Employee Motivation: Achieving Superior Performance in the Workplace
Motivating for Performance
The management need employee motivation studies and approaches in favor of their businesses, by learning the motivation techniques one can pursue a desired behavior for fulfillment of objectives. The simple model of motivation states that behavior can be induced by rewards. There are two types of reward, extrinsic rewards and intrinsic rewards. In an organization management needs to implement motivational strategies to increase the effectiveness and efficiency of its employees. The major perspectives on motivation are content, process, job design and reinforcement.
Content Perspectives on Employee Motivation
The content perspective states that humans can be motivated through needs which can be physiological or psychological. The need based perspectives cover the Theory X, Theory Y, hierarchy of needs theory, the ERG theory, the acquired needs theory and the two-factor theory. The hierarchy of needs theory has 5 levels of needs physiological, safety, love, esteem and the self-actualization needs. The ERG theory states three basic levels of needs which are existence, relatedness and growth. The acquired needs theory states that the driving force behind motivation are three needs including achievement, affiliation and power. The Two-factor theory states that for motivation the major role is played by two factors which are satisfaction and dissatisfaction. The satisfaction factor covers motivating factors of high level needs like achievement and advancement. The dissatisfaction covers hygiene factor of lower level needs like salary and working environment.
Process Perspectives on Employee Motivation
The process perspective is linked with thought process of a human. In motivation the process perspective have three theories which are equity theory, expectancy theory and goal-setting theory. The equity theory states that the employees’ perception of fair treatment should be met and there are three key elements of this theory which are inputs, outputs and comparison. The expectancy theory stresses that there are three elements which increases motivation which are expectancy, instrumentality and valence. The goal setting theory states that the motivational factor can be introduced by setting specific and challenging goals but these goals should be attainable.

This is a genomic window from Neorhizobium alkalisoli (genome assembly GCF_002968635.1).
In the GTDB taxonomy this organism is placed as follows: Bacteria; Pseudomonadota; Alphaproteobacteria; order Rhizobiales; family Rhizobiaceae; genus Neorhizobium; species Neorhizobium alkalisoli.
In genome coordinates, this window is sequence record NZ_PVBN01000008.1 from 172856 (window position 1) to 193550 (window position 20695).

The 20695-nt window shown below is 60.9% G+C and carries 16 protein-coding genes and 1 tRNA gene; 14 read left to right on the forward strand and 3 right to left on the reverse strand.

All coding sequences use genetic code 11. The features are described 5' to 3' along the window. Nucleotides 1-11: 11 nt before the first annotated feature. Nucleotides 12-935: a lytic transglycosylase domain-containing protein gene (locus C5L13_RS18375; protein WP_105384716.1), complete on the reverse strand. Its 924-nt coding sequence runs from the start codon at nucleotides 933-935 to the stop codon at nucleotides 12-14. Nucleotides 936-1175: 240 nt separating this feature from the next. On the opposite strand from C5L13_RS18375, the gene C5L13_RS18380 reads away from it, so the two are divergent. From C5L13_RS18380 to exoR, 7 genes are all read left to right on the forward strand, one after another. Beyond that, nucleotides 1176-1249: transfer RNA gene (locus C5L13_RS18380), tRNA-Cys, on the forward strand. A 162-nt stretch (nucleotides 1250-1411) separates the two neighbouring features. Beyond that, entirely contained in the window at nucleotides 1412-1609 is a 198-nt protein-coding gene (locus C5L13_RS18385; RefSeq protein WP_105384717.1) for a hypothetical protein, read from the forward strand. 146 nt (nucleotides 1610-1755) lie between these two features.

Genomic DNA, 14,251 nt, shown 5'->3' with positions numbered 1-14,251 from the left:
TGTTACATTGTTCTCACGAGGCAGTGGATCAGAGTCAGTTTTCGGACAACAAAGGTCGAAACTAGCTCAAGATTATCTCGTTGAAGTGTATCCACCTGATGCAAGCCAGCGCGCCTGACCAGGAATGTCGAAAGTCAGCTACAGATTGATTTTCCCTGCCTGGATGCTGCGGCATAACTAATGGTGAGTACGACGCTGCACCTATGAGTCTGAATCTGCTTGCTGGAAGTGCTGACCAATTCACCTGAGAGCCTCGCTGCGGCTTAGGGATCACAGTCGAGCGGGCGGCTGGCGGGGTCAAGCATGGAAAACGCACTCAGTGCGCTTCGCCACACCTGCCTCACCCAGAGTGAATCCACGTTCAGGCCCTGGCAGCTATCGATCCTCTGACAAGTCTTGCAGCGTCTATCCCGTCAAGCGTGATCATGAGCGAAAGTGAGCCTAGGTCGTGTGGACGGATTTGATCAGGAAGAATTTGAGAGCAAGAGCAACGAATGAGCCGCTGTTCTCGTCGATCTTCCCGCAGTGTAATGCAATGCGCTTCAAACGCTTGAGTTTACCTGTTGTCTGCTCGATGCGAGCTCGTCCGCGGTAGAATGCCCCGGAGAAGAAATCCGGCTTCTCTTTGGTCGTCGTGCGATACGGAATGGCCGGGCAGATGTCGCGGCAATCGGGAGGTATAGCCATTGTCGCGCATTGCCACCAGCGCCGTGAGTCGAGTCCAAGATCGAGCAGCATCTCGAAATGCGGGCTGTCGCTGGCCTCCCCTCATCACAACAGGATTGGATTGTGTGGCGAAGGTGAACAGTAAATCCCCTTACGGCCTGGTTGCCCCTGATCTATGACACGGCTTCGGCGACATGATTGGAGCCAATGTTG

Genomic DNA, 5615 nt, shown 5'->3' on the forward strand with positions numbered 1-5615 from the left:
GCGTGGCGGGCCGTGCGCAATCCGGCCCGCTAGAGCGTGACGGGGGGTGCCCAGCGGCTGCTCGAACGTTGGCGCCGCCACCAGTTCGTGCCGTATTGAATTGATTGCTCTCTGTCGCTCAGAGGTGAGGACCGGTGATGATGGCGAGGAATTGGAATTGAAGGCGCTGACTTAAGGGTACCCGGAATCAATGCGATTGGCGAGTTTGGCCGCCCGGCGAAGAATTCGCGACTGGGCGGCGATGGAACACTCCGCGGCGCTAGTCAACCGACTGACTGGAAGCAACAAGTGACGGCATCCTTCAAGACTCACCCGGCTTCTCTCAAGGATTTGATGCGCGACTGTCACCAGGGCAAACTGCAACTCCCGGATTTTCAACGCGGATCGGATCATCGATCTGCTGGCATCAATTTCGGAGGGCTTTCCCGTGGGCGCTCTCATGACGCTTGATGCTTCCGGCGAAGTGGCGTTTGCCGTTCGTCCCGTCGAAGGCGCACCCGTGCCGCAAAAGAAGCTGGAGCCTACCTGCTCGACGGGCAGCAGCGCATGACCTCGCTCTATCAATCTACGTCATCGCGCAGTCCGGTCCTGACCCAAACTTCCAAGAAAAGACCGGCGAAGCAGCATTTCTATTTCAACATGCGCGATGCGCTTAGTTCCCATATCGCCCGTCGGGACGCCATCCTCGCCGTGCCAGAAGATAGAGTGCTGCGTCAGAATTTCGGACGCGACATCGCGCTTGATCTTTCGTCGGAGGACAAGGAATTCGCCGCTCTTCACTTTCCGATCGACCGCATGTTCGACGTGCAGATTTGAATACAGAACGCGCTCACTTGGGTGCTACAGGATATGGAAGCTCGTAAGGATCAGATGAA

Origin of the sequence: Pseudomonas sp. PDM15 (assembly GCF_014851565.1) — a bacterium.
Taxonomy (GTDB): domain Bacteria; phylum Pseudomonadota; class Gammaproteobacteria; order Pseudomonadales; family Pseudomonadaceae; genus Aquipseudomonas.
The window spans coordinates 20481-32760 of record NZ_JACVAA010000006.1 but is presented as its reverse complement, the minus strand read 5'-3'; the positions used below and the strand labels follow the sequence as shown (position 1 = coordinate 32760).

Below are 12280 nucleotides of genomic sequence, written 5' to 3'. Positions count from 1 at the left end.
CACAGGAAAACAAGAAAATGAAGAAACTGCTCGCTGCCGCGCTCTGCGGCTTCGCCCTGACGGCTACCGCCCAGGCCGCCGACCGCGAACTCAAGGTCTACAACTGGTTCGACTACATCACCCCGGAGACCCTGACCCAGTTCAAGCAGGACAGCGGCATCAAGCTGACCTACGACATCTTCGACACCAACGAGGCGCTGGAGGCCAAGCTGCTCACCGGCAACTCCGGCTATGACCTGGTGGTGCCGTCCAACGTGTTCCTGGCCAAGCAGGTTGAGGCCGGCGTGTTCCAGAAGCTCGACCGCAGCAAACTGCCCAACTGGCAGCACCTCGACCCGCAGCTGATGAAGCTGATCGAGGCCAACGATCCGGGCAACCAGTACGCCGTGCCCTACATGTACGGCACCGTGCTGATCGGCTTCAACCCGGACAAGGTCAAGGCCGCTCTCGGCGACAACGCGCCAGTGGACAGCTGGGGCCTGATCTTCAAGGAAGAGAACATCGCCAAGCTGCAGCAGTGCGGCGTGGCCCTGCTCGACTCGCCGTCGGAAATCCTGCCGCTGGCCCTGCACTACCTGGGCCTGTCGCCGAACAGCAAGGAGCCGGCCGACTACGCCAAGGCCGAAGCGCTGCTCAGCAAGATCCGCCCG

Job Design Perspectives on Motivation
The job design perspective follows an approach which divides the organizational work between employees and by proper division of work, motivational factor can be induced among workers which can lead to increase in efficiency of labor. The job design perspective follows two approaches, one in which people are fitted in job and the other in which job is fitted for people. In the approach where job is fitted to people follows two techniques, one being job enlargement and the other being job enrichment. The outgrowth of job enrichment follows a job characteristic model which consist of five core job characteristics including skill variety, task identity, task significance, autonomy and feedback; which leads to three critical psychological states like meaningfulness of work, responsibility for result and knowledge of results; and work outcomes. For implementing the job characteristic model three steps are followed which are diagnostic of work environment, determining appropriateness and consideration of ways for redesigning job.
Reinforcement Perspectives on Motivation
The reinforcement perspective states that positive behavior can be introduced in employees by positive consequences and negative behavior can be discouraged through negative consequences. In reinforcement perspective there are four kinds of reinforcements which are positive reinforcement, negative reinforcement, extinction and punishment. The positive reinforcement states that management should follow a rewarding attitude toward desirable performance which should be clear and quick. Similarly punishment should be administered on negative behavior.
Using Compensation & Other Rewards to Motivate
The compensation perspective follows an approach where incentives are associated with employees’ performance. Such incentives should be exact, satisfying and already agreed upon by management and employees. The normal incentives which are given to employees in the industry are commissions, bonuses, profit sharing, gain sharing, stock options and extra pay for specific knowledge or skill. The non monetary rewards like training and courses opportunity, balanced work life, flexible job environment, attractive workplace, educational opportunities and work sabbaticals can play a vital role in employee motivation